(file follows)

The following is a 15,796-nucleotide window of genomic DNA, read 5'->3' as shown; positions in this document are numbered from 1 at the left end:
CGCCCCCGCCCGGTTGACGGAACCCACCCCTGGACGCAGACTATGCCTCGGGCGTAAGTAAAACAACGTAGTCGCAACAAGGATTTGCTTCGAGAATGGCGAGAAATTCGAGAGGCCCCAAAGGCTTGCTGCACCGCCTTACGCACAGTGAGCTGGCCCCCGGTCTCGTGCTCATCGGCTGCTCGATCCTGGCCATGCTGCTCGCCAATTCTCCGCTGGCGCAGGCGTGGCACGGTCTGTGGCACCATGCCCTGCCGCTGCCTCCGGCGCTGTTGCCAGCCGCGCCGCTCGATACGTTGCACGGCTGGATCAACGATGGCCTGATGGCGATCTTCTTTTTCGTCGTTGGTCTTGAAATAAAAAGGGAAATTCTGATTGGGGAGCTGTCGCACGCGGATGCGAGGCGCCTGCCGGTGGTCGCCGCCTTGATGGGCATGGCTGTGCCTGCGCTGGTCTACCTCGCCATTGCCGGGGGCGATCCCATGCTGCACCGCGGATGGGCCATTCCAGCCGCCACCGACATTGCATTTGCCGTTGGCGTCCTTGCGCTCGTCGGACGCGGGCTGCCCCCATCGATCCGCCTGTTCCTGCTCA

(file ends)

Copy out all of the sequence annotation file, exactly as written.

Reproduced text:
The following is a 15,796-nucleotide window of genomic DNA, read 5'->3' as shown; positions in this document are numbered from 1 at the left end:
CGCCCCCGCCCGGTTGACGGAACCCACCCCTGGACGCAGACTATGCCTCGGGCGTAAGTAAAACAACGTAGTCGCAACAAGGATTTGCTTCGAGAATGGCGAGAAATTCGAGAGGCCCCAAAGGCTTGCTGCACCGCCTTACGCACAGTGAGCTGGCCCCCGGTCTCGTGCTCATCGGCTGCTCGATCCTGGCCATGCTGCTCGCCAATTCTCCGCTGGCGCAGGCGTGGCACGGTCTGTGGCACCATGCCCTGCCGCTGCCTCCGGCGCTGTTGCCAGCCGCGCCGCTCGATACGTTGCACGGCTGGATCAACGATGGCCTGATGGCGATCTTCTTTTTCGTCGTTGGTCTTGAAATAAAAAGGGAAATTCTGATTGGGGAGCTGTCGCACGCGGATGCGAGGCGCCTGCCGGTGGTCGCCGCCTTGATGGGCATGGCTGTGCCTGCGCTGGTCTACCTCGCCATTGCCGGGGGCGATCCCATGCTGCACCGCGGATGGGCCATTCCAGCCGCCACCGACATTGCATTTGCCGTTGGCGTCCTTGCGCTCGTCGGACGCGGGCTGCCCCCATCGATCCGCCTGTTCCTGCTCA